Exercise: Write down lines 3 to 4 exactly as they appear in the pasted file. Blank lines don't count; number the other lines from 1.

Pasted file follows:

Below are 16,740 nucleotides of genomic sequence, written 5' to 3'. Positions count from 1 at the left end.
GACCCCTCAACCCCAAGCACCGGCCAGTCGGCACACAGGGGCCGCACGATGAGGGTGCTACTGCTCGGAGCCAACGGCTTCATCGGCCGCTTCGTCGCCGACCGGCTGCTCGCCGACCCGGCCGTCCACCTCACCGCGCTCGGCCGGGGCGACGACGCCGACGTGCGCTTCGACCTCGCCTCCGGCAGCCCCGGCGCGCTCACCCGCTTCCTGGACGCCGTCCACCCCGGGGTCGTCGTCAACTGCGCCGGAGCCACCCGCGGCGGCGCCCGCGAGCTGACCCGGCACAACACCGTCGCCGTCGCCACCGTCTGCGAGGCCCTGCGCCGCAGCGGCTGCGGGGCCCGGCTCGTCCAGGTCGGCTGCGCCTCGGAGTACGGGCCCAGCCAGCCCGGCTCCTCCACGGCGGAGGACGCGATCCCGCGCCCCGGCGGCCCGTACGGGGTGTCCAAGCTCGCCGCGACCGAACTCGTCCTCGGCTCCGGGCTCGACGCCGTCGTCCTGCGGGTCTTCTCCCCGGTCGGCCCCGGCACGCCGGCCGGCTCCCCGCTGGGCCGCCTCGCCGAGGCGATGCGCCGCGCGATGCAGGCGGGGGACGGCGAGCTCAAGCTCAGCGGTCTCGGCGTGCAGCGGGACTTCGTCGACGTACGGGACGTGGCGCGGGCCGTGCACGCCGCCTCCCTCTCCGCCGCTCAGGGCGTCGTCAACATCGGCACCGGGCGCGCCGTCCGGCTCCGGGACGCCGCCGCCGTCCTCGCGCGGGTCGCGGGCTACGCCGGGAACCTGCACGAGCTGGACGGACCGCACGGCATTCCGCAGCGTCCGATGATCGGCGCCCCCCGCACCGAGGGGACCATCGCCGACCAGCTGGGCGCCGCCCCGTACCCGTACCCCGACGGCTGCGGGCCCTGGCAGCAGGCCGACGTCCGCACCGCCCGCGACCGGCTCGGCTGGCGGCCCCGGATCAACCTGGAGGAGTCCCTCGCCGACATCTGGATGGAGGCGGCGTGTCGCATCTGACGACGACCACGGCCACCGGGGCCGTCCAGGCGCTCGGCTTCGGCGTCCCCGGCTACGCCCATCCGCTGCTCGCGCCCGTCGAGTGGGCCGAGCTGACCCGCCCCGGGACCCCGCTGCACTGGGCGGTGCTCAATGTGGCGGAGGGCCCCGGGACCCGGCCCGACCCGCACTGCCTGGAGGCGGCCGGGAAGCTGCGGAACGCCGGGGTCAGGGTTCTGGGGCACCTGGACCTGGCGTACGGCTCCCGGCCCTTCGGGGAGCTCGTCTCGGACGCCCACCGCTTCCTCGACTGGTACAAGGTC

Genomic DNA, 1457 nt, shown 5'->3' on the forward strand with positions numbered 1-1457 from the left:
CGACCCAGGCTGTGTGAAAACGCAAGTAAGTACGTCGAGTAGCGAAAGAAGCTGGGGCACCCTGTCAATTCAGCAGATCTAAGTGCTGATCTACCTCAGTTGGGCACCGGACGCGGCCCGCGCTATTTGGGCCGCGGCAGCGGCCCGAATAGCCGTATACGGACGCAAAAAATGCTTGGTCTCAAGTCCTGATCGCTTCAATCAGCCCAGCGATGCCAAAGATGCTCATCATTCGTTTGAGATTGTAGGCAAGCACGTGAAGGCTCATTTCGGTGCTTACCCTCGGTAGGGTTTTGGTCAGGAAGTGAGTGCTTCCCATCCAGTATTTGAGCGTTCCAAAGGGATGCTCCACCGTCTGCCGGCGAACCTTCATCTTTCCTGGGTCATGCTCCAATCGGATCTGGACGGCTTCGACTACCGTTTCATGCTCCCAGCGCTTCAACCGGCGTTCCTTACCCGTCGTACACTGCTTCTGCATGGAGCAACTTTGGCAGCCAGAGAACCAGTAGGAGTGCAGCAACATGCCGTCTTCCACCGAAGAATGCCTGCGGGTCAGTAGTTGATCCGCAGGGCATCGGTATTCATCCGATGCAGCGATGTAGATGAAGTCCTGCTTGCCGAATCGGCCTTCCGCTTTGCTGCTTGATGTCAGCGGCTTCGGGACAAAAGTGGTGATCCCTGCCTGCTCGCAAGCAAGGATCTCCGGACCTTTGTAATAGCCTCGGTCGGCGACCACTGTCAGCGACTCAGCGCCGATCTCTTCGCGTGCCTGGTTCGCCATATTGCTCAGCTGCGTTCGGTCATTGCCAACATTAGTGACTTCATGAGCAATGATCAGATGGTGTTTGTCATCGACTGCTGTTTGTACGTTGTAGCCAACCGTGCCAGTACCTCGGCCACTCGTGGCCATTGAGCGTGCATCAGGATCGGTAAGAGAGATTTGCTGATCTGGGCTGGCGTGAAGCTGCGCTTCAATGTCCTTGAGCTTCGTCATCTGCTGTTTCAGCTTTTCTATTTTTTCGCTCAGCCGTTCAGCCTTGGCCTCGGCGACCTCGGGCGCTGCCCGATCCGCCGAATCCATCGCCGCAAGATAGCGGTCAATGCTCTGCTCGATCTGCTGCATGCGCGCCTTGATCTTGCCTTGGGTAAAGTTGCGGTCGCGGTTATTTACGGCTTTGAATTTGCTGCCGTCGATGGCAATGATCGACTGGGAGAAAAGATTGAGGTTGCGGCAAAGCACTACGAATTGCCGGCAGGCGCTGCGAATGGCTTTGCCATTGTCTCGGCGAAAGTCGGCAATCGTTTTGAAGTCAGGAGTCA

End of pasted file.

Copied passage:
Genomic DNA, 1457 nt, shown 5'->3' on the forward strand with positions numbered 1-1457 from the left:
CGACCCAGGCTGTGTGAAAACGCAAGTAAGTACGTCGAGTAGCGAAAGAAGCTGGGGCACCCTGTCAATTCAGCAGATCTAAGTGCTGATCTACCTCAGTTGGGCACCGGACGCGGCCCGCGCTATTTGGGCCGCGGCAGCGGCCCGAATAGCCGTATACGGACGCAAAAAATGCTTGGTCTCAAGTCCTGATCGCTTCAATCAGCCCAGCGATGCCAAAGATGCTCATCATTCGTTTGAGATTGTAGGCAAGCACGTGAAGGCTCATTTCGGTGCTTACCCTCGGTAGGGTTTTGGTCAGGAAGTGAGTGCTTCCCATCCAGTATTTGAGCGTTCCAAAGGGATGCTCCACCGTCTGCCGGCGAACCTTCATCTTTCCTGGGTCATGCTCCAATCGGATCTGGACGGCTTCGACTACCGTTTCATGCTCCCAGCGCTTCAACCGGCGTTCCTTACCCGTCGTACACTGCTTCTGCATGGAGCAACTTTGGCAGCCAGAGAACCAGTAGGAGTGCAGCAACATGCCGTCTTCCACCGAAGAATGCCTGCGGGTCAGTAGTTGATCCGCAGGGCATCGGTATTCATCCGATGCAGCGATGTAGATGAAGTCCTGCTTGCCGAATCGGCCTTCCGCTTTGCTGCTTGATGTCAGCGGCTTCGGGACAAAAGTGGTGATCCCTGCCTGCTCGCAAGCAAGGATCTCCGGACCTTTGTAATAGCCTCGGTCGGCGACCACTGTCAGCGACTCAGCGCCGATCTCTTCGCGTGCCTGGTTCGCCATATTGCTCAGCTGCGTTCGGTCATTGCCAACATTAGTGACTTCATGAGCAATGATCAGATGGTGTTTGTCATCGACTGCTGTTTGTACGTTGTAGCCAACCGTGCCAGTACCTCGGCCACTCGTGGCCATTGAGCGTGCATCAGGATCGGTAAGAGAGATTTGCTGATCTGGGCTGGCGTGAAGCTGCGCTTCAATGTCCTTGAGCTTCGTCATCTGCTGTTTCAGCTTTTCTATTTTTTCGCTCAGCCGTTCAGCCTTGGCCTCGGCGACCTCGGGCGCTGCCCGATCCGCCGAATCCATCGCCGCAAGATAGCGGTCAATGCTCTGCTCGATCTGCTGCATGCGCGCCTTGATCTTGCCTTGGGTAAAGTTGCGGTCGCGGTTATTTACGGCTTTGAATTTGCTGCCGTCGATGGCAATGATCGACTGGGAGAAAAGATTGAGGTTGCGGCAAAGCACTACGAATTGCCGGCAGGCGCTGCGAATGGCTTTGCCATTGTCTCGGCGAAAGTCGGCAATCGTTTTGAAGTCAGGAGTCA